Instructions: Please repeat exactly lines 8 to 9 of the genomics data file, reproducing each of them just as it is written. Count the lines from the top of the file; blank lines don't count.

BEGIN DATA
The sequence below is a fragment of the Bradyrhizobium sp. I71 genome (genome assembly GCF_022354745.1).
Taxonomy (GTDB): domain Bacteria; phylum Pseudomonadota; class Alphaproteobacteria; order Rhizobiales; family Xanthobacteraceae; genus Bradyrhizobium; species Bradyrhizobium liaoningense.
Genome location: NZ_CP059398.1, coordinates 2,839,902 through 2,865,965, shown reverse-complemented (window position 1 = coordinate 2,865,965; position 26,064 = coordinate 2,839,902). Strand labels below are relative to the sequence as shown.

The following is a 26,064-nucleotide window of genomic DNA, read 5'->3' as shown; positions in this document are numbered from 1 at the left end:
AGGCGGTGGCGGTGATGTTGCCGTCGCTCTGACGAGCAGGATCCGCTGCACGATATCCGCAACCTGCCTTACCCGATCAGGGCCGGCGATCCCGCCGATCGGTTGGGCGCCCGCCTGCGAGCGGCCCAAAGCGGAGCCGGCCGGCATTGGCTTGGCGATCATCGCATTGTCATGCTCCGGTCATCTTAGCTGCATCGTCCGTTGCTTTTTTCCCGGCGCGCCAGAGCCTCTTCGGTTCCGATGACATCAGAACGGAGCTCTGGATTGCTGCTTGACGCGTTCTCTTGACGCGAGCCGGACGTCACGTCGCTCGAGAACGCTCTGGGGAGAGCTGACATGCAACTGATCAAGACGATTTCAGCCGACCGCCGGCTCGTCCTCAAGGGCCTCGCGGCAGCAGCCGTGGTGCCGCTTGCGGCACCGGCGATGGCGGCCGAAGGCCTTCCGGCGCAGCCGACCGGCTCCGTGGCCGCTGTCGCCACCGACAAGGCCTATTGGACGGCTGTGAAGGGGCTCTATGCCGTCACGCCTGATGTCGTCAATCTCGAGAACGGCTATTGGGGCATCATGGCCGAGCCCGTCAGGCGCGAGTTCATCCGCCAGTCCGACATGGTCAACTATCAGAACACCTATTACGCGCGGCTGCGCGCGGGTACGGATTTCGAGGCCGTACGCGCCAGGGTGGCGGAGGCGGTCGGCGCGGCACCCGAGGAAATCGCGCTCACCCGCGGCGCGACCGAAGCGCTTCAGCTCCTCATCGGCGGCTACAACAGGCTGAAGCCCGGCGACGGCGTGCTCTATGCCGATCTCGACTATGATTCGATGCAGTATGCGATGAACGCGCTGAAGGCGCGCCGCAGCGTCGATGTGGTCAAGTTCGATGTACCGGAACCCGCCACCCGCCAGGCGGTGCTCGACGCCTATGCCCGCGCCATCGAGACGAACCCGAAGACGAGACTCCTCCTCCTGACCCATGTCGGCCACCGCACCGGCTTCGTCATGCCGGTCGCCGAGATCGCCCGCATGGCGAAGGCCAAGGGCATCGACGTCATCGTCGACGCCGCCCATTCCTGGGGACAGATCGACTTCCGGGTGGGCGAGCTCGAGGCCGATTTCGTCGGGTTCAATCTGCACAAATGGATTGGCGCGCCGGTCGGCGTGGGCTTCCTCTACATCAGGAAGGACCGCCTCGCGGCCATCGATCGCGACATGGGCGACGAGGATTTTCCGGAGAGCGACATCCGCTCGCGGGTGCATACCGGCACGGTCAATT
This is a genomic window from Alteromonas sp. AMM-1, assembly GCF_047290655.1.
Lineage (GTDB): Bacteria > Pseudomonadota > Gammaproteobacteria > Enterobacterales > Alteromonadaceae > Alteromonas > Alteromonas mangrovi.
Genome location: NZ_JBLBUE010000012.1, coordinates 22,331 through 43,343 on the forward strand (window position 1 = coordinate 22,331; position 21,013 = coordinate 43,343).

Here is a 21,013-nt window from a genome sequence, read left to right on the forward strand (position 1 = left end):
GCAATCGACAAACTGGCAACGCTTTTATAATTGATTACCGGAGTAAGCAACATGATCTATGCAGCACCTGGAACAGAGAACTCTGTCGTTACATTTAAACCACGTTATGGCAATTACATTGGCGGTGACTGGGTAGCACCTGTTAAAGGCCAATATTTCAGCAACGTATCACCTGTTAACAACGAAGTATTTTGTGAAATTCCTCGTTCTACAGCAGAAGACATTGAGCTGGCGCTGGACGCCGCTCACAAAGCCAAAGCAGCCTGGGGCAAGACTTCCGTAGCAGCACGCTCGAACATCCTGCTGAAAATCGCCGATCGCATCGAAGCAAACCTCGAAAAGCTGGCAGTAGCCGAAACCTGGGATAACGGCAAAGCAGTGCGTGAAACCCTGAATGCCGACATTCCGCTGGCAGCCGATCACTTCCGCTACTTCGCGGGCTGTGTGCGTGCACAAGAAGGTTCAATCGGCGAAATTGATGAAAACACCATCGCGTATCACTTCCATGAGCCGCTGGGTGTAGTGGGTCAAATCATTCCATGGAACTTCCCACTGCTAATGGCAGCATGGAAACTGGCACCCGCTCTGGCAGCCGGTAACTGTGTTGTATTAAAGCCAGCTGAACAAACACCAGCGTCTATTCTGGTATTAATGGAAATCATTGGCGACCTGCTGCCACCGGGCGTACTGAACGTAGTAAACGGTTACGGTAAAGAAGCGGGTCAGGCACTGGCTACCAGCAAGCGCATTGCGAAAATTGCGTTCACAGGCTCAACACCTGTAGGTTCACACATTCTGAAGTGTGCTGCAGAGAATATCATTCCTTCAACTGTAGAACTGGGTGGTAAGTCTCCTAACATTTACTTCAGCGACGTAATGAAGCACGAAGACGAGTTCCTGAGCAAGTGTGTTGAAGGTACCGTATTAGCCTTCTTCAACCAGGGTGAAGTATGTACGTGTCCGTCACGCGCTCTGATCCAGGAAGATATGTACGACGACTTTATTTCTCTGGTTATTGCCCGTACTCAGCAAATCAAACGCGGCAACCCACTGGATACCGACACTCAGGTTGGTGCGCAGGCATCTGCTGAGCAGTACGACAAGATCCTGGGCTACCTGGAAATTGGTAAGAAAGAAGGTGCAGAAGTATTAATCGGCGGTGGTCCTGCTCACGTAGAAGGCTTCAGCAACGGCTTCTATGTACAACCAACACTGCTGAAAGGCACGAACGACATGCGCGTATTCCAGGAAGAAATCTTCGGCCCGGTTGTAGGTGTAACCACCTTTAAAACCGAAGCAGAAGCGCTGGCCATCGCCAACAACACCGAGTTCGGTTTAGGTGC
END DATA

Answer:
Genome location: NZ_JBLBUE010000012.1, coordinates 22,331 through 43,343 on the forward strand (window position 1 = coordinate 22,331; position 21,013 = coordinate 43,343).

Here is a 21,013-nt window from a genome sequence, read left to right on the forward strand (position 1 = left end):